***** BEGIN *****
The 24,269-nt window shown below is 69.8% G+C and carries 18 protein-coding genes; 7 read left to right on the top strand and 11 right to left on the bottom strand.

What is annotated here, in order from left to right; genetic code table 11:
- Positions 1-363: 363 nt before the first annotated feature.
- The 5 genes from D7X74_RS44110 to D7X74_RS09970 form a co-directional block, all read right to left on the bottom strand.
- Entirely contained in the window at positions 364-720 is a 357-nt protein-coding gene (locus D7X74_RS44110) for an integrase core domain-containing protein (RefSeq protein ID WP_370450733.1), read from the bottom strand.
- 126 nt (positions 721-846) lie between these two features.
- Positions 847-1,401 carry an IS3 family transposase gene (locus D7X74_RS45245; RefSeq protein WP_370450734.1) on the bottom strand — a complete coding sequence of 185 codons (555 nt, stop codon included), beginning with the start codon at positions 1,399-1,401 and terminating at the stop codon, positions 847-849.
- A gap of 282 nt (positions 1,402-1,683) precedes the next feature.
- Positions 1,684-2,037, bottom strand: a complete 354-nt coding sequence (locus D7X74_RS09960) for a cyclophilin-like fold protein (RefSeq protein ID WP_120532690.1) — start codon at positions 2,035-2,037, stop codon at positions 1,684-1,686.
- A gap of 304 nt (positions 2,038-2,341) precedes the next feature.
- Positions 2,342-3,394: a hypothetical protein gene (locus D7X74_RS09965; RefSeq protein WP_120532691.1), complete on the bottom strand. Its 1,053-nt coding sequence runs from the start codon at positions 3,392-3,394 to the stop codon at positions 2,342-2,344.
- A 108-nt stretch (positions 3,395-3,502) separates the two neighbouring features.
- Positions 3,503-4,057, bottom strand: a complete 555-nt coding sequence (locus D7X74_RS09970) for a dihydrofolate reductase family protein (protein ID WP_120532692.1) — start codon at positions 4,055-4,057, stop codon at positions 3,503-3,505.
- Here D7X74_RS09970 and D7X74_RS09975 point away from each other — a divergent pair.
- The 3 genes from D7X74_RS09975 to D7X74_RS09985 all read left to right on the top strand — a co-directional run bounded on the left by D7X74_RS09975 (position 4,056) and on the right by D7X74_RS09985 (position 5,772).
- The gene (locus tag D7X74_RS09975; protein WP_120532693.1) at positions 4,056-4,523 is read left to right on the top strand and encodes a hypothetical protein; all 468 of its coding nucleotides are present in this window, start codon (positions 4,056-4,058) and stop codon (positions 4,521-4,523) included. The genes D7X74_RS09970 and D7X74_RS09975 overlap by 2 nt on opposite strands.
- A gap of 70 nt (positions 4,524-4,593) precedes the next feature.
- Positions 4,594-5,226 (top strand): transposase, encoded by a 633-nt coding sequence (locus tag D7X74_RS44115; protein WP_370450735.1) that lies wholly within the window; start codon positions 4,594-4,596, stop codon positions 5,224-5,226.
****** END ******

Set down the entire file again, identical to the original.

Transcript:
The 24,269-nt window shown below is 69.8% G+C and carries 18 protein-coding genes; 7 read left to right on the top strand and 11 right to left on the bottom strand.

What is annotated here, in order from left to right; genetic code table 11:
- Positions 1-363: 363 nt before the first annotated feature.
- The 5 genes from D7X74_RS44110 to D7X74_RS09970 form a co-directional block, all read right to left on the bottom strand.
- Entirely contained in the window at positions 364-720 is a 357-nt protein-coding gene (locus D7X74_RS44110) for an integrase core domain-containing protein (RefSeq protein ID WP_370450733.1), read from the bottom strand.
- 126 nt (positions 721-846) lie between these two features.
- Positions 847-1,401 carry an IS3 family transposase gene (locus D7X74_RS45245; RefSeq protein WP_370450734.1) on the bottom strand — a complete coding sequence of 185 codons (555 nt, stop codon included), beginning with the start codon at positions 1,399-1,401 and terminating at the stop codon, positions 847-849.
- A gap of 282 nt (positions 1,402-1,683) precedes the next feature.
- Positions 1,684-2,037, bottom strand: a complete 354-nt coding sequence (locus D7X74_RS09960) for a cyclophilin-like fold protein (RefSeq protein ID WP_120532690.1) — start codon at positions 2,035-2,037, stop codon at positions 1,684-1,686.
- A gap of 304 nt (positions 2,038-2,341) precedes the next feature.
- Positions 2,342-3,394: a hypothetical protein gene (locus D7X74_RS09965; RefSeq protein WP_120532691.1), complete on the bottom strand. Its 1,053-nt coding sequence runs from the start codon at positions 3,392-3,394 to the stop codon at positions 2,342-2,344.
- A 108-nt stretch (positions 3,395-3,502) separates the two neighbouring features.
- Positions 3,503-4,057, bottom strand: a complete 555-nt coding sequence (locus D7X74_RS09970) for a dihydrofolate reductase family protein (protein ID WP_120532692.1) — start codon at positions 4,055-4,057, stop codon at positions 3,503-3,505.
- Here D7X74_RS09970 and D7X74_RS09975 point away from each other — a divergent pair.
- The 3 genes from D7X74_RS09975 to D7X74_RS09985 all read left to right on the top strand — a co-directional run bounded on the left by D7X74_RS09975 (position 4,056) and on the right by D7X74_RS09985 (position 5,772).
- The gene (locus tag D7X74_RS09975; protein WP_120532693.1) at positions 4,056-4,523 is read left to right on the top strand and encodes a hypothetical protein; all 468 of its coding nucleotides are present in this window, start codon (positions 4,056-4,058) and stop codon (positions 4,521-4,523) included. The genes D7X74_RS09970 and D7X74_RS09975 overlap by 2 nt on opposite strands.
- A gap of 70 nt (positions 4,524-4,593) precedes the next feature.
- Positions 4,594-5,226 (top strand): transposase, encoded by a 633-nt coding sequence (locus tag D7X74_RS44115; protein WP_370450735.1) that lies wholly within the window; start codon positions 4,594-4,596, stop codon positions 5,224-5,226.